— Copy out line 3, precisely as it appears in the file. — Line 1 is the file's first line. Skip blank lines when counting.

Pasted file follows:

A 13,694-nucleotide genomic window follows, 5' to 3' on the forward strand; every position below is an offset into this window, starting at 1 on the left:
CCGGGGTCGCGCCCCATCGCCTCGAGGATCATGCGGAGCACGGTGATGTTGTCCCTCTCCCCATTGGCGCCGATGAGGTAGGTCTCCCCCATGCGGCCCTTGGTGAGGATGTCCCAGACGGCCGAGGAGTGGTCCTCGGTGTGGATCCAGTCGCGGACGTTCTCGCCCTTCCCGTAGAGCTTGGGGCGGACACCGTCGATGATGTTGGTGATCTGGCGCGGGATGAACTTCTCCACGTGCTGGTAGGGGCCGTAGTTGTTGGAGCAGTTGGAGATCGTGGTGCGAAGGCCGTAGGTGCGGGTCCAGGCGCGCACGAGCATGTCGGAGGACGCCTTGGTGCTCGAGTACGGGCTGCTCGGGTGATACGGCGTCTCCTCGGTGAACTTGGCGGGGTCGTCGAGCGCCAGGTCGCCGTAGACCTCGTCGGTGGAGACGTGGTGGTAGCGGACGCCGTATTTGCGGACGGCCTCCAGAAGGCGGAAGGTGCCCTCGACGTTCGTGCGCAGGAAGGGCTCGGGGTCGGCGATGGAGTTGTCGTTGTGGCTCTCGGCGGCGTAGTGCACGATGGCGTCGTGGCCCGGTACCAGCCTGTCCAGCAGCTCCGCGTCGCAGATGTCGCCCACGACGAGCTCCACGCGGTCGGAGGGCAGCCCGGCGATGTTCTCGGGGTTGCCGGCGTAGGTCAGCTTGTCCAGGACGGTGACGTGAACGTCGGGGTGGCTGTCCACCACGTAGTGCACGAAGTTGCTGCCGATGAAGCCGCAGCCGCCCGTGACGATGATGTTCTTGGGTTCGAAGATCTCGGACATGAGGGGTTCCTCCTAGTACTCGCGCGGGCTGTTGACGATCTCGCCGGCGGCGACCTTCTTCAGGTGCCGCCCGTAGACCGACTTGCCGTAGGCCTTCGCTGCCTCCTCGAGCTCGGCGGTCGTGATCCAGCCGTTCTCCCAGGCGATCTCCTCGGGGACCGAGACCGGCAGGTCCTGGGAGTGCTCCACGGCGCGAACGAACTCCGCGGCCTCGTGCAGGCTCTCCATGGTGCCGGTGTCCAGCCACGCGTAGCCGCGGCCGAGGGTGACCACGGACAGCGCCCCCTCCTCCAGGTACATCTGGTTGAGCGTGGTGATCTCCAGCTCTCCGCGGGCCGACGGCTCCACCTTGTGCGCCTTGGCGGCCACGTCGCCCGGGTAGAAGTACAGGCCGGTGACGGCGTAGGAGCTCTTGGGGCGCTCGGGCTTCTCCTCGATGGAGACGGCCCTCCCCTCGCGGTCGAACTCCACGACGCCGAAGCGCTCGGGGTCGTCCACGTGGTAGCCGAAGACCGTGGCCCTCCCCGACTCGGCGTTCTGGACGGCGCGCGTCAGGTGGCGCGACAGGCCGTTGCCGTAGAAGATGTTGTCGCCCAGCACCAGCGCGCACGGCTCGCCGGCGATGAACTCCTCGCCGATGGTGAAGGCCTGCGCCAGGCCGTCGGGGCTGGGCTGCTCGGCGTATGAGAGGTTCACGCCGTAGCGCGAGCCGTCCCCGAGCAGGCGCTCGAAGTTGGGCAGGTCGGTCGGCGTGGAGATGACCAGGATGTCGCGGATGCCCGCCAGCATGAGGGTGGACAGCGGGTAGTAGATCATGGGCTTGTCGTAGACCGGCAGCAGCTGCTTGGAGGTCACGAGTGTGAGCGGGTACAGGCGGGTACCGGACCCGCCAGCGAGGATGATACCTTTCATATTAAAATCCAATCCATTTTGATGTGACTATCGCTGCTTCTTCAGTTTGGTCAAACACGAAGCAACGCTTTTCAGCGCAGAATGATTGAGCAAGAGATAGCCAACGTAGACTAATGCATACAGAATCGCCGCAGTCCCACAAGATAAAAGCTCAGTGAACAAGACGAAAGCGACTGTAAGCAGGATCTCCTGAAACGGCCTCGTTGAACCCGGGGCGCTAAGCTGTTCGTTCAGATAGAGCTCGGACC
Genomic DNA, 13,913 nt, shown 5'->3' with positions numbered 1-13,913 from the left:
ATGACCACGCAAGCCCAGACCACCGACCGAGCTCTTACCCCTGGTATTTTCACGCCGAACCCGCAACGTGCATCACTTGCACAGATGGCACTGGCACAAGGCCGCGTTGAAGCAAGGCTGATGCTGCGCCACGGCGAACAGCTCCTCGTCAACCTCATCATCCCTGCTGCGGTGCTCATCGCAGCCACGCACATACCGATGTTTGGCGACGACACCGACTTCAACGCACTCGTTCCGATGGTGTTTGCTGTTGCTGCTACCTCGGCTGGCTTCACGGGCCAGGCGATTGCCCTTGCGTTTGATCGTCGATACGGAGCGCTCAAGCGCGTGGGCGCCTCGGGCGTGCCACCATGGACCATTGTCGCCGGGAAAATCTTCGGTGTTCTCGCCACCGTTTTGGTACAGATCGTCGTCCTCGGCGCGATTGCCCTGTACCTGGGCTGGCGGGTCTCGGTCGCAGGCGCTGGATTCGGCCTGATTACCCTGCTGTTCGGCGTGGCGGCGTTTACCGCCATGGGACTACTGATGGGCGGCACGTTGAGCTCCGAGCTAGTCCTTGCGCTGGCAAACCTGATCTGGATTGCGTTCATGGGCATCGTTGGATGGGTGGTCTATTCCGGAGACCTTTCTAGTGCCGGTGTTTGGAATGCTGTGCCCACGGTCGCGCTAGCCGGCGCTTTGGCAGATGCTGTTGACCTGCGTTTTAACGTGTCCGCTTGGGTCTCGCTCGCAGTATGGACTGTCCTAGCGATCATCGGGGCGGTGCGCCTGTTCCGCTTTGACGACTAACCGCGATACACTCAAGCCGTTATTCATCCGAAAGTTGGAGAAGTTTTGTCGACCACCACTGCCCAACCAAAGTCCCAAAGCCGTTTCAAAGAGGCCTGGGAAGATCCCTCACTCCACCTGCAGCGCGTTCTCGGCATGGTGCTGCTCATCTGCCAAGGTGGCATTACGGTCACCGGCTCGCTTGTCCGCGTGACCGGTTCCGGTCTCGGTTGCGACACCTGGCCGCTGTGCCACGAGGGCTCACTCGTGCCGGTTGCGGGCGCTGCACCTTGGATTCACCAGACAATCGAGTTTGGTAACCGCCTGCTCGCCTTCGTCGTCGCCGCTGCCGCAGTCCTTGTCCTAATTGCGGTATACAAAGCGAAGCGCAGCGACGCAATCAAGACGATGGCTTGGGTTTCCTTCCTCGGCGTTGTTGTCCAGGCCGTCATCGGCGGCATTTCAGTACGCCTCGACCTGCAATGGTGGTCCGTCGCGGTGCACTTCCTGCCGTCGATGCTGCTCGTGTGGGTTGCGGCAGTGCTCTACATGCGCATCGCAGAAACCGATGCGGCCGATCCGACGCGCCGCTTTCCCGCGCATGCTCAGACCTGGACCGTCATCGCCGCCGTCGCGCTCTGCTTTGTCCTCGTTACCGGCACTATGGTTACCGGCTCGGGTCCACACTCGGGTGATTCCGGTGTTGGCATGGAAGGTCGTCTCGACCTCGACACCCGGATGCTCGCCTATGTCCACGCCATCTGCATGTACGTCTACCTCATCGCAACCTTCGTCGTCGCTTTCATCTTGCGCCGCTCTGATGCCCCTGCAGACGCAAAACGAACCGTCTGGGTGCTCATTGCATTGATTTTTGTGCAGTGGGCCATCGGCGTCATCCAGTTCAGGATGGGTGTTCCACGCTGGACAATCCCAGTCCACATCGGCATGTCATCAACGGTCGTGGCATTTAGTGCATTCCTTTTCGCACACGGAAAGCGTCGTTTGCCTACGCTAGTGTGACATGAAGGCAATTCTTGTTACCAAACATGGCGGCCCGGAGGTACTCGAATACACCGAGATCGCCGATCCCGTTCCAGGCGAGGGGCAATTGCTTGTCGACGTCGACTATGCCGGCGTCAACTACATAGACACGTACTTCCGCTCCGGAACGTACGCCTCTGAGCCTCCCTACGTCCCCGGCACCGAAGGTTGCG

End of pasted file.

Genomic DNA, 13,913 nt, shown 5'->3' with positions numbered 1-13,913 from the left: